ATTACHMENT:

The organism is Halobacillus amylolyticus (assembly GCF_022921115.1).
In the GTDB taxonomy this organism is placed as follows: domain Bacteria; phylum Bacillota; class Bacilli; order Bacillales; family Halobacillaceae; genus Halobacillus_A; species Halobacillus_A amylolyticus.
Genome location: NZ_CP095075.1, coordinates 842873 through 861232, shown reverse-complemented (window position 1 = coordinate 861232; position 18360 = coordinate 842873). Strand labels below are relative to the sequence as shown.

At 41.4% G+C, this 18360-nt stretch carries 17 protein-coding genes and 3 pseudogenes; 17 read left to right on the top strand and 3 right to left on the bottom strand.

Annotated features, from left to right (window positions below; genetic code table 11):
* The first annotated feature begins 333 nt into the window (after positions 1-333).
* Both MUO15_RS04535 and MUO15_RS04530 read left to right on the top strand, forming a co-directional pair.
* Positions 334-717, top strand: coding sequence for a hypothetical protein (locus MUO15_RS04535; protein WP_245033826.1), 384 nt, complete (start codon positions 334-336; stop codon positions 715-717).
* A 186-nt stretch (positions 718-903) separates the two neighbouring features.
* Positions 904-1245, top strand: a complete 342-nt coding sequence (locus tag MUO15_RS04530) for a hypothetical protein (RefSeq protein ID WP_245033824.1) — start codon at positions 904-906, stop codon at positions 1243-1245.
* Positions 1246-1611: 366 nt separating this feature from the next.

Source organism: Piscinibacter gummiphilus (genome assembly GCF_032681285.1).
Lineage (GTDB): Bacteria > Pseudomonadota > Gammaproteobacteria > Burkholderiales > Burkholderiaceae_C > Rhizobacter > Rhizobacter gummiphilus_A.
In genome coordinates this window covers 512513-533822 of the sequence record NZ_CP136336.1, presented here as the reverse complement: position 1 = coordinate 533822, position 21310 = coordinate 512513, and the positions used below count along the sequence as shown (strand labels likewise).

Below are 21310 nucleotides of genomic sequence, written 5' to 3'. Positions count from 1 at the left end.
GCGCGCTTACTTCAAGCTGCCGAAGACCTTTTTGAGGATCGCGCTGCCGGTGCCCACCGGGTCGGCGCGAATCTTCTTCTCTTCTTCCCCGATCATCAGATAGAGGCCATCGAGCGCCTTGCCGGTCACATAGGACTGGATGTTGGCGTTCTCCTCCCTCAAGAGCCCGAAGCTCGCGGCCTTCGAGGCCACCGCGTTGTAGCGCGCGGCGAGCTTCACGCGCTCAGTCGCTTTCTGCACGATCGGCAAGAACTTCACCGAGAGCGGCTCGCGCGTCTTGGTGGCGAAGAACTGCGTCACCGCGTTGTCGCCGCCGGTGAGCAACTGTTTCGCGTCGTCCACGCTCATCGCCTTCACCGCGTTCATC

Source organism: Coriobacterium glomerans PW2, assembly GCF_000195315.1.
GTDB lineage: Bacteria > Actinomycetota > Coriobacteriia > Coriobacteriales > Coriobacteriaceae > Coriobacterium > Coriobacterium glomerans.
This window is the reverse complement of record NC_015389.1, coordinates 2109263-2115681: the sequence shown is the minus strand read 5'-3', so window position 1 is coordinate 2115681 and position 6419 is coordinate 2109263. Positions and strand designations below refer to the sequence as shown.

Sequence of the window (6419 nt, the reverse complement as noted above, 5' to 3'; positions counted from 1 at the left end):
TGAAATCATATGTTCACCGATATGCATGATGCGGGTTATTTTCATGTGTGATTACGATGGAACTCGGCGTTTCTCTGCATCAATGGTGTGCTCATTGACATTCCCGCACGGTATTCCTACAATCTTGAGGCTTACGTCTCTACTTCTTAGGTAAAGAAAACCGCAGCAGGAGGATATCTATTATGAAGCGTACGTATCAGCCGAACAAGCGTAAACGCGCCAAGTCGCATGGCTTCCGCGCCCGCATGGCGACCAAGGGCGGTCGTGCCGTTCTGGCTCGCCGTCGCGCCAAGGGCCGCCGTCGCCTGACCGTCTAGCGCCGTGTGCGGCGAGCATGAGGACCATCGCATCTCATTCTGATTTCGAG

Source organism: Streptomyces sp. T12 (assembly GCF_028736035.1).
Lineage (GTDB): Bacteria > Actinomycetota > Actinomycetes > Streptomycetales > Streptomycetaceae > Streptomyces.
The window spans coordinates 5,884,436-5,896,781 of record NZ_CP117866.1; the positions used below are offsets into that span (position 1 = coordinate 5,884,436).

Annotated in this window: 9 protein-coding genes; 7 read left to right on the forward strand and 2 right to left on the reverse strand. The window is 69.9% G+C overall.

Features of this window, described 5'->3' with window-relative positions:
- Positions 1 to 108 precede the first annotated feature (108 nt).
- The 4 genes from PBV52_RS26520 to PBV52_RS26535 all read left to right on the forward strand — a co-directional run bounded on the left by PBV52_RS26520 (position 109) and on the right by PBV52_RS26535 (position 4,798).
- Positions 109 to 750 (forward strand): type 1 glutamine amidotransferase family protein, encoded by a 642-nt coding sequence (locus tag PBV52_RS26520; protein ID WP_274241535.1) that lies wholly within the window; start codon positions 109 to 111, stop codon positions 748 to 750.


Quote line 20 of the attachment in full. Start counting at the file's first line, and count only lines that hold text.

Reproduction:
Sequence of the window (6419 nt, the reverse complement as noted above, 5' to 3'; positions counted from 1 at the left end):